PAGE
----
This becomes less and less possible if you or your employees are working 70+ hours/week and are not allowed time to innovate and be creative. Maybe allowing you and your staff 10 hours/week that can be spent on your own projects and pursuing other income streams that can be beneficial for the studio.

Maybe even have a meditation room, and planning in time that should be spent meditating per week isn't such a bad idea for your business. It might not be a quick fix for your studio but long term I think you will see a huge difference in the quality of work.


Having been in a fair amount of studios myself, I haven't seen much, if any, of this mentality. The common rule we work under is, "There's no money but we have to work 14-hour days".

Shouldn't we stop and ask ourselves, "Why?"

The definition of insanity is doing the same thing over and over again, but expecting different results

Is this the trap we have fallen for in the industry? Maybe. However, there's still time to get out of this bubble and start nurturing creativity and start innovating!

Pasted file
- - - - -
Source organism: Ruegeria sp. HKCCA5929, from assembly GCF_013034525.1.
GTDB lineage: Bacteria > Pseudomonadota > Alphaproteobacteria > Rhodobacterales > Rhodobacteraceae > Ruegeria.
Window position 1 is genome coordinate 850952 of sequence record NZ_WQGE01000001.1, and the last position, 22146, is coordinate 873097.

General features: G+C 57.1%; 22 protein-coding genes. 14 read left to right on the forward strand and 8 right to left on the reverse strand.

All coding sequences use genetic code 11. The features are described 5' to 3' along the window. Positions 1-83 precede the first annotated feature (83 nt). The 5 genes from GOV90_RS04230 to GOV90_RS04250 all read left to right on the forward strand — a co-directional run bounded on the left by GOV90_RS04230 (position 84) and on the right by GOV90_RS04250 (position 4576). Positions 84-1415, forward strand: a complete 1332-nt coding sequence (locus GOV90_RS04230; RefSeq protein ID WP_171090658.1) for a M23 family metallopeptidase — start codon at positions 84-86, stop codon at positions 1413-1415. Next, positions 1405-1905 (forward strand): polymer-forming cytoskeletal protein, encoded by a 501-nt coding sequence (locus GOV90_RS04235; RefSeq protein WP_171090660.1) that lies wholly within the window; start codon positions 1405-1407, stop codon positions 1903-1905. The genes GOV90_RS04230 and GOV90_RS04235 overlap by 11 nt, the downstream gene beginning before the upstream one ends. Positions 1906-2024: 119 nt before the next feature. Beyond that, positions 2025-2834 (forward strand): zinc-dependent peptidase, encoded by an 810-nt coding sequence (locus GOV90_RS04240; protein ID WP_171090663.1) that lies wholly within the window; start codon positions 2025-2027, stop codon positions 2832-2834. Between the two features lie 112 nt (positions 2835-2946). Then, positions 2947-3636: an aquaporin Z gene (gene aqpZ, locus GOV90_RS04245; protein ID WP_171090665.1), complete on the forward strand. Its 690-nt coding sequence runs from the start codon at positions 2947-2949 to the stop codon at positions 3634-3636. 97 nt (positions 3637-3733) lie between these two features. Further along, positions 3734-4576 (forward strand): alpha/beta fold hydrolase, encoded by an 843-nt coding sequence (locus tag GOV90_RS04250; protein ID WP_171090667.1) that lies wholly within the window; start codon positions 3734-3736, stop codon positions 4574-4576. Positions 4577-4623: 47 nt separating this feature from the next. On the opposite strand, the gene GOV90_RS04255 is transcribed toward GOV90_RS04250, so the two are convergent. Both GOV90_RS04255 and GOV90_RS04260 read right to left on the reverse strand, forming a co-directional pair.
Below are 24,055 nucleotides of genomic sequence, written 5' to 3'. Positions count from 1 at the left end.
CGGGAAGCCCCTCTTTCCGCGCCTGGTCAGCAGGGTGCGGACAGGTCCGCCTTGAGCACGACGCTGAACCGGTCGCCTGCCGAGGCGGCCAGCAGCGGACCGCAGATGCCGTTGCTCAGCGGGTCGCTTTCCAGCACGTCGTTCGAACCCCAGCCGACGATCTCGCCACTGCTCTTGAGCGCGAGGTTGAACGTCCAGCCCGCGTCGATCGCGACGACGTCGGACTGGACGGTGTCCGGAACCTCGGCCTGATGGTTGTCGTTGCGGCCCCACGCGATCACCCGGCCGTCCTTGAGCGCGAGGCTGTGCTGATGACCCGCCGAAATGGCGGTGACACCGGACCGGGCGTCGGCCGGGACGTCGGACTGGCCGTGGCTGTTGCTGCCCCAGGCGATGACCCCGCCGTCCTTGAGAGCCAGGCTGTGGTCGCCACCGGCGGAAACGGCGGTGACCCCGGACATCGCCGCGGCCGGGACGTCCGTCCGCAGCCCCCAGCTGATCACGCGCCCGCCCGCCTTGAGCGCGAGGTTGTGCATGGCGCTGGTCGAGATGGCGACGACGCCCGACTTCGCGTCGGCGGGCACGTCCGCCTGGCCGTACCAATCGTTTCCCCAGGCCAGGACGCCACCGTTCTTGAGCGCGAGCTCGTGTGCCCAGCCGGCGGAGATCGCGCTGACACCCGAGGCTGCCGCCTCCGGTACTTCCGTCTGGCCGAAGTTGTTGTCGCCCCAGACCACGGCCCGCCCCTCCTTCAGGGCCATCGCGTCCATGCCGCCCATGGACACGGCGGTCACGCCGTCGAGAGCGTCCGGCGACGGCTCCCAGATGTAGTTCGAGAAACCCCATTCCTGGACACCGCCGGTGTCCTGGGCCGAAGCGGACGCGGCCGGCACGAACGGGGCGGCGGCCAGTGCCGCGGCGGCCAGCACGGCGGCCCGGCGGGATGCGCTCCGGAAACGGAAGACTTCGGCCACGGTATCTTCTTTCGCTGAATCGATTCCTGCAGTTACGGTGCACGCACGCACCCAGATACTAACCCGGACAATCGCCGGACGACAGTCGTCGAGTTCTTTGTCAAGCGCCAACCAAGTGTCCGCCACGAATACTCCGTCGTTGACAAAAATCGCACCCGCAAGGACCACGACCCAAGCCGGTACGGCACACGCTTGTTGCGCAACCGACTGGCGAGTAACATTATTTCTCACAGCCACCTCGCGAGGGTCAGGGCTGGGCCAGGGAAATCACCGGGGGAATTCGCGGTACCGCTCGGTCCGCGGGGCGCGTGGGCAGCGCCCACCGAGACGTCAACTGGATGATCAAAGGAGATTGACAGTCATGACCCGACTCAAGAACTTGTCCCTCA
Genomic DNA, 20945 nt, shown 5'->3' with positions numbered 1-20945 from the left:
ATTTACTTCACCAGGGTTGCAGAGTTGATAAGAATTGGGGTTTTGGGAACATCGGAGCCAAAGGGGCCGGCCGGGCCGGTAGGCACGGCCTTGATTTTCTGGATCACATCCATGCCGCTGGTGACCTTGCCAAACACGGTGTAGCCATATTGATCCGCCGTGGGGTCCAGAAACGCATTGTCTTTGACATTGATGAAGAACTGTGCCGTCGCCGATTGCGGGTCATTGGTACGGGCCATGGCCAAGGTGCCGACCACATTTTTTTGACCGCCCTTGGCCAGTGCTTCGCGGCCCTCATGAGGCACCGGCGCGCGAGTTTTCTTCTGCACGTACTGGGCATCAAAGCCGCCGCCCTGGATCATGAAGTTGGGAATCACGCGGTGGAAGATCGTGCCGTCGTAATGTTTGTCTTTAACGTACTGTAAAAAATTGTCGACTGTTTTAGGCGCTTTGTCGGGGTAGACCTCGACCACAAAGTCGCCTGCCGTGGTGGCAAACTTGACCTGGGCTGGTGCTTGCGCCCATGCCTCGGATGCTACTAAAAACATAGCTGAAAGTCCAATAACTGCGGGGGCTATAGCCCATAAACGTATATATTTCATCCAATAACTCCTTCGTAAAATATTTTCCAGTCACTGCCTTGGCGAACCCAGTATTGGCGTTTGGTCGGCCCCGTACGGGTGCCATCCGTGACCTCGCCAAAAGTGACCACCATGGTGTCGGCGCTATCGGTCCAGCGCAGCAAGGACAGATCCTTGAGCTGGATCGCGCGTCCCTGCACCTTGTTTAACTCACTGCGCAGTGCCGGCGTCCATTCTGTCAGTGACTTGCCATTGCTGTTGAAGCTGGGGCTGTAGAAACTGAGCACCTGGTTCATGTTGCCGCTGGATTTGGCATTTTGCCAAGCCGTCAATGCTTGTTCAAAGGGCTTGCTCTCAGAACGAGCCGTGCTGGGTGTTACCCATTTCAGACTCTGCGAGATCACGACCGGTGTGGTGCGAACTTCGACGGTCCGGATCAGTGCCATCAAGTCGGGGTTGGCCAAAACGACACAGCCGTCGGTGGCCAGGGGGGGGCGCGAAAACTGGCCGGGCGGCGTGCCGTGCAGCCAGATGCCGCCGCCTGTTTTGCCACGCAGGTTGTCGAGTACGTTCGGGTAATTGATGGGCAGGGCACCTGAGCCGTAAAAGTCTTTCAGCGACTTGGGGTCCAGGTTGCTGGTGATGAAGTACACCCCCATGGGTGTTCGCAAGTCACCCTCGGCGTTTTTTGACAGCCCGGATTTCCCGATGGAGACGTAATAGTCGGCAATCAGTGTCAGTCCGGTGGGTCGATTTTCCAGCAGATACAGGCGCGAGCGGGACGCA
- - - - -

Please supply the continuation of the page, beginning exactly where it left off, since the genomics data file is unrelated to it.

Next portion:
Furthermore, Tony Robbins, in his book “Awaken The Giant Within”, he mentions that the most powerful way to motivate people at work, or life in general, is through personal development. By helping your employees grow and expand personally will make them want to contribute more. 

Now, that’s a win-win situation. 

Shouldn't the music business be the leading industry in how to nurture creativity? Why is the tech industry light years ahead of us? Let me know in the comments below and let's take creativity back!

Facing The Fear Of Releasing Your Own Music (And How To Make More)